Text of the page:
Forging an Iran policy

It is time to create a comprehensive, worldwide strategy to crush Iran’s global terrorist networks.

An RQ-4 Global Hawk surveillance drone on its first flight from Palmdale, Calif., to Edwards Air Force Base. Credit: Bobbi Zapka, United States Air Force.
An RQ-4 Global Hawk surveillance drone on its first flight from Palmdale, Calif., to Edwards Air Force Base. Credit: Bobbi Zapka, United States Air Force.
Ken Abramowitz
Ken Abramowitz

In abruptly calling off a modest retaliatory military action against Iran, after its military shot down a $240 million U.S. surveillance drone in international airspace on June 19, U.S. President Donald Trump displayed a rare moment of indecision. Using good instincts and logic, he opted for a cyber-attack on Iranian military sites instead.

The president continues to seek negotiations with Iran, and has repeatedly professed his lack of desire for a physical war with Iran, even though Iran declared war on America 40 years ago. Iran’s leaders repeatedly lead public chants of “Death to America!” and vow to kill all Americans—they even did so during their “negotiations” with Trump’s predecessor, Barack Obama, over the nuclear deal.

So how should America confront its number one enemy, Iran? Here are nine steps:

1) We must finally accept that we are, in fact, in a state of war with Iran, and have been for a very long time—especially since its rulers were determined by the 9/11 Commission and numerous U.S. federal courts to have provided material support to Al Qaeda to perpetrate the 9/11 attacks.

Before that, in 1979, Iran kidnapped American embassy personnel in Tehran, and held them hostage for 444 days. Via its proxy, Hezbollah, Iran murdered 241 U.S. military personnel in Beirut, Lebanon in 1983.

Iran has helped to murder more than one thousand American soldiers in the Middle East since 9/11, and even put a $1,000 bounty on the heads of dead U.S. soldiers as an incentive to other terrorists to murder them.

These were all acts of war, to which the United States has never responded militarily.

2) We must decide that winning is the only solution.

3) We must work relentlessly to educate Americans on all pertinent facts concerning this conflict—and why President Obama’s “deal” with the Iranian regime, which its rulers never even signed, was “sold” to us based on lies, and primarily benefited the Islamic Revolutionary Guard Corps and Hezbollah terrorists.

4) We should focus on employing non-military tactics, as President Reagan and his predecessors did during the Cold War, to undermine and ultimately defeat our enemy.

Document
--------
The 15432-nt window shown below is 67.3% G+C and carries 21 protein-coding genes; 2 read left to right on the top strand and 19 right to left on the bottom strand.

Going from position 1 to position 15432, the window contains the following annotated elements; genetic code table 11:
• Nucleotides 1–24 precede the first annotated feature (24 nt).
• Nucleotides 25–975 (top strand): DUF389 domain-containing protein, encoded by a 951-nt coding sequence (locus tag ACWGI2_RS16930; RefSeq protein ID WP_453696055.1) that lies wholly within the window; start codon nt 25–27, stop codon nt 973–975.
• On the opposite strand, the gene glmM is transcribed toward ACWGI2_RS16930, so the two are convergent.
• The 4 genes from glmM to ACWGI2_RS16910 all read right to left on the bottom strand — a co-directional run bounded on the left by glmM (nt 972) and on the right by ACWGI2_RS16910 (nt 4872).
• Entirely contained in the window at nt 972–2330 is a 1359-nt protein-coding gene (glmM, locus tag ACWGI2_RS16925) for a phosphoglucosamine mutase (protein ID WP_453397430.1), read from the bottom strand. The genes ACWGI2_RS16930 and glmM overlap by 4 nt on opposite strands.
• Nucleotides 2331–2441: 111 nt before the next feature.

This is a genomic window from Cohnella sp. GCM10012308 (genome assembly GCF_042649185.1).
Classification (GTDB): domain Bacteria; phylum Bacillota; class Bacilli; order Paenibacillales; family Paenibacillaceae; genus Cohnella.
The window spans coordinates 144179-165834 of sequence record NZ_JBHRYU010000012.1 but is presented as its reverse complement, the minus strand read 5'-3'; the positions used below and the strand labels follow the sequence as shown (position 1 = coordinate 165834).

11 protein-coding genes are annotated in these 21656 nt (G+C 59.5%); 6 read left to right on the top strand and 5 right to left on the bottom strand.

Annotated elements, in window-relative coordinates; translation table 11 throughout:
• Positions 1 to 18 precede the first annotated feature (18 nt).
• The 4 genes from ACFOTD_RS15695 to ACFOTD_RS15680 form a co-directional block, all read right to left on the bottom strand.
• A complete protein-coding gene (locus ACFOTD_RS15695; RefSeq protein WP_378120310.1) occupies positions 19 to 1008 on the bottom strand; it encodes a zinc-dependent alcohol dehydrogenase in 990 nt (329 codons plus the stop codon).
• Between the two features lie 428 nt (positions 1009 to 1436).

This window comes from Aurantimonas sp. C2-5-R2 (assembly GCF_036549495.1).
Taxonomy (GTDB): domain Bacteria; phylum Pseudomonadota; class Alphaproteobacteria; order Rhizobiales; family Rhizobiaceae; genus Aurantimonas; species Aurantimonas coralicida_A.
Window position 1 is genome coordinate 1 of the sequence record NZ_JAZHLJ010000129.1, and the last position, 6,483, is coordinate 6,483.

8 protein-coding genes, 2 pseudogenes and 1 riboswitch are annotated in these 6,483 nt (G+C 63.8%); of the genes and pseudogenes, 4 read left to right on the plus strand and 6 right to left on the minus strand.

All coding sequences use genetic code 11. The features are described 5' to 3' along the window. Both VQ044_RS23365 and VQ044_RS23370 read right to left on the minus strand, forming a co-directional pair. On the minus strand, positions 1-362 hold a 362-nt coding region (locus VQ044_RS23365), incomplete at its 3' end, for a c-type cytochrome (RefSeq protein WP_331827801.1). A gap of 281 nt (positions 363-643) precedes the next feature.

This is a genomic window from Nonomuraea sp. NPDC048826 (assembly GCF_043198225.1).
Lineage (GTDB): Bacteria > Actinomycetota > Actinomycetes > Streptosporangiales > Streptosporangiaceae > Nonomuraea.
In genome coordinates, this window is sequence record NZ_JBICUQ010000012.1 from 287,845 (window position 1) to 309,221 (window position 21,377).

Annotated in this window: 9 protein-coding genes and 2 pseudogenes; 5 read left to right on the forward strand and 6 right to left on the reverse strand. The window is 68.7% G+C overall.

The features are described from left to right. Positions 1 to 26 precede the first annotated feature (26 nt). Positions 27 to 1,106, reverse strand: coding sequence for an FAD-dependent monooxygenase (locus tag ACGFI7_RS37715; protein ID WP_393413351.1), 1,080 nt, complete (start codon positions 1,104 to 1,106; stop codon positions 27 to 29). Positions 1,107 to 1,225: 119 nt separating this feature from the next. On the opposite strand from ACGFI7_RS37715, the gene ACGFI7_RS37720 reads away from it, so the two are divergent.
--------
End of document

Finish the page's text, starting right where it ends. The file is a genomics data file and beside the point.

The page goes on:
5) We should be prepared for physical war—as we were during the Cold War.

6) We should seek regime change for the theocratic, totalitarian “government” that not only rules Iran, but also the world’s largest global network of terrorists, comprised of the IRGC, Hezbollah, Hamas and untold numbers of supporting groups, spanning territory from the U.S. mainland, Mexico, Central and South America, to Africa, Europe, the Middle East, and beyond.

7) We should stop the money flow to each of Iran’s worldwide terrorist operations, by stopping Iran’s inflow of cash. A crucial element of this will be to choke off all remaining forms of business transactions between Iran and our European “allies,” as President Trump is now doing—presenting them with a choice: they can either do business in Iran or America, but not both.

8) We must use all forms of warfare—kinetic, cyber, economic, legal and cultural—to destroy Iran’s terrorist networks throughout the world.

9) We must expose and discredit any person or organization of influence on U.S. soil who repeats demonstrably false Iranian anti-American propaganda—most recently Reps. Maxine Waters and Ilhan Omar.

Winning on the cyber, economic, legal, cultural and demographic fronts would make physical war unnecessary.

To sum up: It is time to create a comprehensive, worldwide strategy to crush Iran’s global terrorist networks.

We are facing a very determined enemy, one that thinks long-term, understands and exploits our weaknesses—and one that, unlike the USSR, is driven by messianic global motivations, rendering mutually assured destruction irrelevant.

Creating a path to victory will test our governments’ best and brightest.

We trust they will rise to the occasion.

Ken Abramowitz is chairman of Citizens for National Security.

The opinions and facts presented in this article are those of the author, and neither JNS nor its partners assume any responsibility for them.
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